Just a Drop

Wool makes beautiful fabrics.

In fact really good wool, with smart design can create stunningly attractive materials that perform brilliantly, as evidenced by Synergy, Camira Fabrics latest range of upholstery fabric.


The Synergy range is made up of 75 shades, each constructed with a high content of pure New Zealand wool.  Some in combinations of subtle mélanges, others in piece dyes solids.

Textile manufacturing does use a lot of water for cleaning wool and colouring fabrics but luckily Wools of New Zealand and Camira Fabrics both have the luxury of being in parts of the world where water is in plentiful supply.

New Zealand wool factory

Wool growing in New Zealand

We know that not all parts of the world are so fortunate with an estimated 750 million people without safe water.   Camira has invited Wools of New Zealand to donate to international water aid charity Just a Drop, for every metre of fabric sold.

For a start, together and with the help of others in the Synergy supply chain we will build a water tank at Ikalaasa Primary School in Kenya to provide clean water to 460 pupils.

All the details about Synergy are here.


Pupils at Ikalaasa primary school in Kenya

Synergy just feels nice doesn’t it!

Jeff Farm

This is Jeff Farm in New Zealand’s deep south.

Laneve farm

Young Kiwi farmers learning the ropes

This is rich, fertile farmland ideally suited to raising the very highest quality Laneve wool. The farm runs 12,000 breeding ewes and considered one of the best Romney breed flocks in New Zealand.

Jeff Farm is managed by John Chittock for The Salvation Army Trust Board, and is a unique farming enterprise.  Edmund Jeff first farmed this property before World War 2 and subsequently gifted it to The Salvation Army on the provision that it would be used to train young people for a career in the New Zealand agricultural industry.

Ulster Carpets use Laneve wool grown on Jeff farm for some of their carpet ranges.  In doing so Ulster are secured of a reliable and consistent supply of the very best sustainably produced fibre and they are doing their bit to ensure future generations are trained to keep growing wool well into the future.

Ulster Jeff Farm

Click this image to see Ulster’s Laneve Trace Profile



How deep should sustainably produced carpets go? Much deeper than the pile.

Selecting something natural is a great first step on your mission to creating a green eco-interior, but knowing where the materials were grown, how they were cultivated, who got paid, what milk got spilled along the way should also enter the equation.

Laneve textiles tick all the boxes, and we can prove it… here
But what’s underneath the carpet?  You shouldn’t pick a green carpet and sweep the rest of the sustainability issues “under the carpet”.
What happens to the waste from factories that produce wool carpet?  If it’s a responsible producer they send it to a recycling facility like Anglo Recycling in the UK.  Anglo are taking the off-cuts from British wool carpet producers of New Zealand wool carpets and combining it with rubber crumb (also completely recycled from tyres) to create an excellent carpet underlay, CRUMBWOOL.

So Laneve customers can enjoy a total environmentally friendly and socially responsible product. This does not mean compromising on quality or performance.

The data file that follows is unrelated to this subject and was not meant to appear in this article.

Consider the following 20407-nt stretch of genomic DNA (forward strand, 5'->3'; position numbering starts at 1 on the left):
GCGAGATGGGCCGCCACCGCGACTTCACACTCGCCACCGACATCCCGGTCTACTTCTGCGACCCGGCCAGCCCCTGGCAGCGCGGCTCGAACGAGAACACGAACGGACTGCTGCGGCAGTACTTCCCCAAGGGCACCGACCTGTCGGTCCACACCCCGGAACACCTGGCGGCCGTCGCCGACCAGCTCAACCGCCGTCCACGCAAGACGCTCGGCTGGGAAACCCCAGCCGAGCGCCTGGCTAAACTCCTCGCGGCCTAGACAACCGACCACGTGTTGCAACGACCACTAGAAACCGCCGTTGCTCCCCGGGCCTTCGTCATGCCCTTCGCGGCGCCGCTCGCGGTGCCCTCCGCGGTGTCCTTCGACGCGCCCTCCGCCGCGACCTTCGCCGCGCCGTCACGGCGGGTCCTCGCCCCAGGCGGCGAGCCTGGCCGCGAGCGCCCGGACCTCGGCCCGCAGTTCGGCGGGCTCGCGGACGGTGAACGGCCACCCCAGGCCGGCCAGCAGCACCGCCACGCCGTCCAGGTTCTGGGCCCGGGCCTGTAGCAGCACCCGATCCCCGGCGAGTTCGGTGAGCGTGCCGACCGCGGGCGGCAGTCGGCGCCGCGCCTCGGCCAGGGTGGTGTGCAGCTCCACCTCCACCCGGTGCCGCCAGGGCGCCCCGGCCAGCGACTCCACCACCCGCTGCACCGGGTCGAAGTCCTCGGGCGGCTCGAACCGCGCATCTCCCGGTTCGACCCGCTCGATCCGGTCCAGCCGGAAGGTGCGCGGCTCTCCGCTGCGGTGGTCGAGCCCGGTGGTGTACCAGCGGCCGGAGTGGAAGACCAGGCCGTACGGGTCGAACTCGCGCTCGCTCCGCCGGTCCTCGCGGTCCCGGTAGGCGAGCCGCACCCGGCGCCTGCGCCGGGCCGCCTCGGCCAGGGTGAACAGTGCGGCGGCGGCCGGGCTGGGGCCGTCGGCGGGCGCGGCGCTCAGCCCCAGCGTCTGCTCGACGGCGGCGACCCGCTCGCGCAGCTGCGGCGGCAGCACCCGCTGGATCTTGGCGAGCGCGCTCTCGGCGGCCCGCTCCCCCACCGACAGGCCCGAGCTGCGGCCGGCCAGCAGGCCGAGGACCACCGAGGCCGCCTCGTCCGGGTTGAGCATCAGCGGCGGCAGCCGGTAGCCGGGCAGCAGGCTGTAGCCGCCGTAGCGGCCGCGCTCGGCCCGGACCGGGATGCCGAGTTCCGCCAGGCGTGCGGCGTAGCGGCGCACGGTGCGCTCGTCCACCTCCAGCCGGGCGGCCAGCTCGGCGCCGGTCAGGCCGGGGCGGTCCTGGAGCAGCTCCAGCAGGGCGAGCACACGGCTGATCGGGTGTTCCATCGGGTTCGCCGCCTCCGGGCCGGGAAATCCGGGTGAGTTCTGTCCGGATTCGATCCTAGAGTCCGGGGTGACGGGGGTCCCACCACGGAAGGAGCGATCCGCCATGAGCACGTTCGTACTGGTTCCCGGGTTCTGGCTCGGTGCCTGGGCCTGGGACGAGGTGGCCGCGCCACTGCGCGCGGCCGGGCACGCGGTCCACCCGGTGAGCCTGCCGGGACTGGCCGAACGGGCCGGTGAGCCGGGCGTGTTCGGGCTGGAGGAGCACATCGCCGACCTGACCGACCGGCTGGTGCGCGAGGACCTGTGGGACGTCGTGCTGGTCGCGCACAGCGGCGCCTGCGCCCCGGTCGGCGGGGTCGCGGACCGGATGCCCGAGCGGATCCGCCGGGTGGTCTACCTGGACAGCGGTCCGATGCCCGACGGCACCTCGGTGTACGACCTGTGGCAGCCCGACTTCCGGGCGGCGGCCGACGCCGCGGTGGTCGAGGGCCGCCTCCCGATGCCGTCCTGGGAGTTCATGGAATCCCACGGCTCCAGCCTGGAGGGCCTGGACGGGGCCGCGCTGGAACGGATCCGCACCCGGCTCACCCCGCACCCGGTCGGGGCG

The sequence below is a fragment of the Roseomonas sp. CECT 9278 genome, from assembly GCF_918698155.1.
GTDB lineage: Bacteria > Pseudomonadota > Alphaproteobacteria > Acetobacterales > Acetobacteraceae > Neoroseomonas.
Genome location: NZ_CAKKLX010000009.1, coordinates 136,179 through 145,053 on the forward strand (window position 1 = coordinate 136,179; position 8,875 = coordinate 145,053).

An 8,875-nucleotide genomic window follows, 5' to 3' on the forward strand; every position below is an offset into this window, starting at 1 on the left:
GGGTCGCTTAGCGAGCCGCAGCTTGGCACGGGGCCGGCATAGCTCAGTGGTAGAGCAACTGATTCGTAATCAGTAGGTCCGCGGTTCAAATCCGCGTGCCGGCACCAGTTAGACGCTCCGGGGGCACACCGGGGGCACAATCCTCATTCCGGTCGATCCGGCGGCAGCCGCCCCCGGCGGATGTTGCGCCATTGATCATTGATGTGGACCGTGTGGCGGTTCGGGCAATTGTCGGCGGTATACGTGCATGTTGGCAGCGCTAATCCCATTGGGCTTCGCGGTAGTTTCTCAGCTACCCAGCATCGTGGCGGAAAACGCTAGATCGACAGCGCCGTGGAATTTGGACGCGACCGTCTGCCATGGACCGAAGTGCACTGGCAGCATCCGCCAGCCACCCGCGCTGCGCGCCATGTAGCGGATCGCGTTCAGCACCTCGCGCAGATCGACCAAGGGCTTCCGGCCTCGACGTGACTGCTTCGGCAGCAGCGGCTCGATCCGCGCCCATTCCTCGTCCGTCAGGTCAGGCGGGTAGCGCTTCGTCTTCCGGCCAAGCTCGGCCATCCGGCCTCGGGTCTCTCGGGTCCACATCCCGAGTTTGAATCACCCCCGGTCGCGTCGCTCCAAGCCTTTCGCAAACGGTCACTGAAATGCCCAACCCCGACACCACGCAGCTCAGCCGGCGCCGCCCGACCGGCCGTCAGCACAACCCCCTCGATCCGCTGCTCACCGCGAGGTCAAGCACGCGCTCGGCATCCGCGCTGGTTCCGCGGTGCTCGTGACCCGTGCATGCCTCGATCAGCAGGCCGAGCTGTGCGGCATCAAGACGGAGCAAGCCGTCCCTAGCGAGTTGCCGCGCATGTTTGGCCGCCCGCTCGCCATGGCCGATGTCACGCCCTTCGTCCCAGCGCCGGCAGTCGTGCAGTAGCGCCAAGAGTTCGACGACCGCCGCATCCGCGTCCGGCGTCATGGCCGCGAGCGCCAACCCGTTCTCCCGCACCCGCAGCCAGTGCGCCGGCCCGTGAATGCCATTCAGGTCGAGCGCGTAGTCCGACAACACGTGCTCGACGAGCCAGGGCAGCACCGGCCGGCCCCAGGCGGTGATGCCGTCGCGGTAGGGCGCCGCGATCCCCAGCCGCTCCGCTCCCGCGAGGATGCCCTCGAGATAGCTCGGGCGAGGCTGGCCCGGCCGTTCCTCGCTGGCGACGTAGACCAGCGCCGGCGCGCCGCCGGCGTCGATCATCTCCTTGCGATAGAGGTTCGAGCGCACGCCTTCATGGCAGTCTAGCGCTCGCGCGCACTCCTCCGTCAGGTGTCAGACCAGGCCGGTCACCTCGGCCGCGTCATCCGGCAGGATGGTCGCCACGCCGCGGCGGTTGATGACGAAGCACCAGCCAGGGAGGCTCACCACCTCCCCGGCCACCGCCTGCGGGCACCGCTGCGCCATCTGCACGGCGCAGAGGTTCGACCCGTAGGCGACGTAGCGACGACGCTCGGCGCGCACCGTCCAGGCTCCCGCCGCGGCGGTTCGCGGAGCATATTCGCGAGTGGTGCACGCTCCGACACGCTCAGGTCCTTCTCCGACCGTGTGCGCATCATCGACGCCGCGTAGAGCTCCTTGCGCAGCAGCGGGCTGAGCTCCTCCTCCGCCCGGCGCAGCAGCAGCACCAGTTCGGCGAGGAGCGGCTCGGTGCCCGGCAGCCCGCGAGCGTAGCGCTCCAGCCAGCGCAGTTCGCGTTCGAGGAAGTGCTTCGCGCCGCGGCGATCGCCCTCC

Don’t forget wool has incredible insulation properties and won’t burn. This stuff is so good that it has just been installed in the New Zealand high commission in London, underneath a Laneve carpet by Flock – Natural Living.
Not only do the ministers, diplomats and dignitaries who enter the penthouse suite get an amazing visual experience, they also get a soft and quiet environment that has not compromised the environment.
Wait! It gets even better… Wools of New Zealand want to promote Crumbwool underlay as a responsible choice to enhance the experience of a Laneve carpet and to grow awareness of our brand. We have decided to give proceeds from the sale of Crumbwool to the Woodland Trust as part of our Wool For A Better World Programme.

crumbwool underlay

Crumbwool and Flock being installed at NZ House – Photo by Darren Keane


One of the things that I love about working for my company is that we have a social conscience. We know that if you take the people out of a building, then you have an empty building. The people are what make an organisation tick.

New Zealand wool is a sustainable product but not every culture and country is lucky enough to have New Zealnd’s rich countryside and industrial heritage. So we are working through Heifer International to give sheep to those families and communities that could use a break.

One of my former Colleagues Elise Demboski started our “WOOL FOR A BETTER WORLD PROGRAMME” which we are proud to carry on and expand.

Benjamin Sanchez-Quispe (7) and his sister Anita Veronica Sanchez Quispe (4) with one of the family’s lambs.
Photo by Jake Lyell, courtesy of Heifer International

In places like Bolivia, entire communities depend on wool from sheep. Struggling families use sheep’s wool to make clothes, or sell it for extra income.

Some Heifer families use managed grazing techniques or zero-grazing pens to protect the environment and collect manure for fertilizer, which improves soil and pasture land.

Wool is a perfect fibre to keep people warm in winter and cool in summer, and the sheep grow a new fleece every year.

All over the world, Heifer partners are raising sheep to advance the cause against hunger and poverty.

The people at Wools of New Zealand love that we are privileged to be able to share sheep and use wool to make a better world. We make a donation each year and we promote the cause during our USA spring and fall sales.

Gift your own sheep! – Click on the image right to go to Heifer’s page.